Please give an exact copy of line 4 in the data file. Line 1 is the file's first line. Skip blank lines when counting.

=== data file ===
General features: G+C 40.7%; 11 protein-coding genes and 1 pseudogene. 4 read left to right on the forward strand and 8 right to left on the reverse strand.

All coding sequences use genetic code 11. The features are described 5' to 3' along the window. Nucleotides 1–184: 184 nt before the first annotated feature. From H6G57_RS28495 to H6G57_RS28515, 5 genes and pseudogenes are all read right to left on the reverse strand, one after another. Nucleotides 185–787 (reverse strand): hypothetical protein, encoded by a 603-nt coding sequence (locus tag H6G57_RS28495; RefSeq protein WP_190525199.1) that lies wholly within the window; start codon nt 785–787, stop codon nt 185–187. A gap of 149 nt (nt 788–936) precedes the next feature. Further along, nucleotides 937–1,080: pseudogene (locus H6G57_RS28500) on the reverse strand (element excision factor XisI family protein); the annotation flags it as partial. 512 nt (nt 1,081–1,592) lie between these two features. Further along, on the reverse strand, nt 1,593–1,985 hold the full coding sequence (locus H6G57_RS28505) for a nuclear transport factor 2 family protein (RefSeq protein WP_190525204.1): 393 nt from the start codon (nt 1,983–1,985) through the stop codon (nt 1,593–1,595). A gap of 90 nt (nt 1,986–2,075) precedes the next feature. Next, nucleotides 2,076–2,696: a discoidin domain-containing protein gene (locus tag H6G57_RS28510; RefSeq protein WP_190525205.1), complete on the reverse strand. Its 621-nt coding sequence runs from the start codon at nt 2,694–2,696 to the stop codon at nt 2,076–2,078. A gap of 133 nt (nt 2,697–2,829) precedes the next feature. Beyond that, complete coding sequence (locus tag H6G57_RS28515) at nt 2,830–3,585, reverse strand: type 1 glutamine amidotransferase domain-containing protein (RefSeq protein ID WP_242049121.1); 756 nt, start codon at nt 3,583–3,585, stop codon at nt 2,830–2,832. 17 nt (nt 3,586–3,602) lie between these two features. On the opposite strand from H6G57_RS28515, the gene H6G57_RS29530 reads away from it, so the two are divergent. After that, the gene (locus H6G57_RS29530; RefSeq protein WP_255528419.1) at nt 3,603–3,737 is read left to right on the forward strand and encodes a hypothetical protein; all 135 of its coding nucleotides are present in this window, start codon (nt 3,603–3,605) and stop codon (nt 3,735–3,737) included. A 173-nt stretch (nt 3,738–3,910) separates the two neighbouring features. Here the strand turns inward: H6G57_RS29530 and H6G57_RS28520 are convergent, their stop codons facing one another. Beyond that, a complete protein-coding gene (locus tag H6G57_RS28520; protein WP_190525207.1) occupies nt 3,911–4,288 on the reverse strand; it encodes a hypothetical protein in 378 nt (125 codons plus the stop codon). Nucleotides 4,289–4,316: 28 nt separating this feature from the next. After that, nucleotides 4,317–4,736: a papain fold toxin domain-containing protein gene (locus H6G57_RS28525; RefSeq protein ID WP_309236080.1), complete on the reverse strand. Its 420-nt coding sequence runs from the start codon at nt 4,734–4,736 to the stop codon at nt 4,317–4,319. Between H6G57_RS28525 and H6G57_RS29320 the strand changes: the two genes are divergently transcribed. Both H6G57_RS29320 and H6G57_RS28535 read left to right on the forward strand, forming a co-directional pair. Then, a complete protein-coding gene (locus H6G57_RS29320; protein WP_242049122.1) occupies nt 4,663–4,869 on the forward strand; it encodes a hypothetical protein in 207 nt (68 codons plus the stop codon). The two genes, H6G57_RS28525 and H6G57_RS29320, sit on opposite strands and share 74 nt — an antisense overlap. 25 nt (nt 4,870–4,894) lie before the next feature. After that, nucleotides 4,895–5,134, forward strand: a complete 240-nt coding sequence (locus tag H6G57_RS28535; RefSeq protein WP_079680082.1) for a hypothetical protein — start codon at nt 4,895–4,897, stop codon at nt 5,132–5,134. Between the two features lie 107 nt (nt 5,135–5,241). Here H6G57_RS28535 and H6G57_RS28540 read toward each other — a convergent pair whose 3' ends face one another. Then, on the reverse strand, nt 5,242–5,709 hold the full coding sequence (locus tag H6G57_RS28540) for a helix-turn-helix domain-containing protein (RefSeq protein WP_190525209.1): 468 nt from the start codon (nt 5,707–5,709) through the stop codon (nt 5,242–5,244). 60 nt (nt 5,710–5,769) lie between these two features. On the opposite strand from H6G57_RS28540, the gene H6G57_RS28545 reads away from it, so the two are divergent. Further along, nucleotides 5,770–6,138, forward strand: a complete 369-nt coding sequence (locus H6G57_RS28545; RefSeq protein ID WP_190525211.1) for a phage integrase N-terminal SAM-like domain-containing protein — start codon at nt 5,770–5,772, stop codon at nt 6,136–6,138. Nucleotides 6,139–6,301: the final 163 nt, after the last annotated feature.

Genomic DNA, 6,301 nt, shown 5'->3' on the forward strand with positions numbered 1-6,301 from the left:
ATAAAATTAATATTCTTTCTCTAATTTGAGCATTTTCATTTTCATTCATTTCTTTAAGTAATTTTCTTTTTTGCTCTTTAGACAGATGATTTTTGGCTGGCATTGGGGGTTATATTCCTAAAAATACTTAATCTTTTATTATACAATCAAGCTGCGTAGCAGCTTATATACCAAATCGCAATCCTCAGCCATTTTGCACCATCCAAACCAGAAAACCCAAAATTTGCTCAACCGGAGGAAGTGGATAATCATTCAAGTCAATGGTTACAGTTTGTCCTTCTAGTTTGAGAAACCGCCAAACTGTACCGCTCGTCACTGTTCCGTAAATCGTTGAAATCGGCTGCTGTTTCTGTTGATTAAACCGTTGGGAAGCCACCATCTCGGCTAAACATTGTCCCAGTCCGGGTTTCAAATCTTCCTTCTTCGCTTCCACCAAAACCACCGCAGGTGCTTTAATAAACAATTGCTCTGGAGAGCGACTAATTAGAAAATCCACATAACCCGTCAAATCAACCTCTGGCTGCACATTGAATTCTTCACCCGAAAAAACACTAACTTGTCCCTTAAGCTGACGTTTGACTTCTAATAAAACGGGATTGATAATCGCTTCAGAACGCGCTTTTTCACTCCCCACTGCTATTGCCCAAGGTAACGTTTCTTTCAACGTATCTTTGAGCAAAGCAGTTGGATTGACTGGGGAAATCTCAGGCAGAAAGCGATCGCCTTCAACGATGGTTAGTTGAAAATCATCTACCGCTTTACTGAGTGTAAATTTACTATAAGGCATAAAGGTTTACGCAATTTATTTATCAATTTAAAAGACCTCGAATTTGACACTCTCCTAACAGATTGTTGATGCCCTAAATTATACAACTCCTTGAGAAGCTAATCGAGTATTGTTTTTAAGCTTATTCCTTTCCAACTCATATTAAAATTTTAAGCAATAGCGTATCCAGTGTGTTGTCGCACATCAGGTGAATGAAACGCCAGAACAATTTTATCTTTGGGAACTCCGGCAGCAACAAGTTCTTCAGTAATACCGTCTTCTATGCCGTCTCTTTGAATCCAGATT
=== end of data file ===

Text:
ATAAAATTAATATTCTTTCTCTAATTTGAGCATTTTCATTTTCATTCATTTCTTTAAGTAATTTTCTTTTTTGCTCTTTAGACAGATGATTTTTGGCTGGCATTGGGGGTTATATTCCTAAAAATACTTAATCTTTTATTATACAATCAAGCTGCGTAGCAGCTTATATACCAAATCGCAATCCTCAGCCATTTTGCACCATCCAAACCAGAAAACCCAAAATTTGCTCAACCGGAGGAAGTGGATAATCATTCAAGTCAATGGTTACAGTTTGTCCTTCTAGTTTGAGAAACCGCCAAACTGTACCGCTCGTCACTGTTCCGTAAATCGTTGAAATCGGCTGCTGTTTCTGTTGATTAAACCGTTGGGAAGCCACCATCTCGGCTAAACATTGTCCCAGTCCGGGTTTCAAATCTTCCTTCTTCGCTTCCACCAAAACCACCGCAGGTGCTTTAATAAACAATTGCTCTGGAGAGCGACTAATTAGAAAATCCACATAACCCGTCAAATCAACCTCTGGCTGCACATTGAATTCTTCACCCGAAAAAACACTAACTTGTCCCTTAAGCTGACGTTTGACTTCTAATAAAACGGGATTGATAATCGCTTCAGAACGCGCTTTTTCACTCCCCACTGCTATTGCCCAAGGTAACGTTTCTTTCAACGTATCTTTGAGCAAAGCAGTTGGATTGACTGGGGAAATCTCAGGCAGAAAGCGATCGCCTTCAACGATGGTTAGTTGAAAATCATCTACCGCTTTACTGAGTGTAAATTTACTATAAGGCATAAAGGTTTACGCAATTTATTTATCAATTTAAAAGACCTCGAATTTGACACTCTCCTAACAGATTGTTGATGCCCTAAATTATACAACTCCTTGAGAAGCTAATCGAGTATTGTTTTTAAGCTTATTCCTTTCCAACTCATATTAAAATTTTAAGCAATAGCGTATCCAGTGTGTTGTCGCACATCAGGTGAATGAAACGCCAGAACAATTTTATCTTTGGGAACTCCGGCAGCAACAAGTTCTTCAGTAATACCGTCTTCTATGCCGTCTCTTTGAATCCAGATT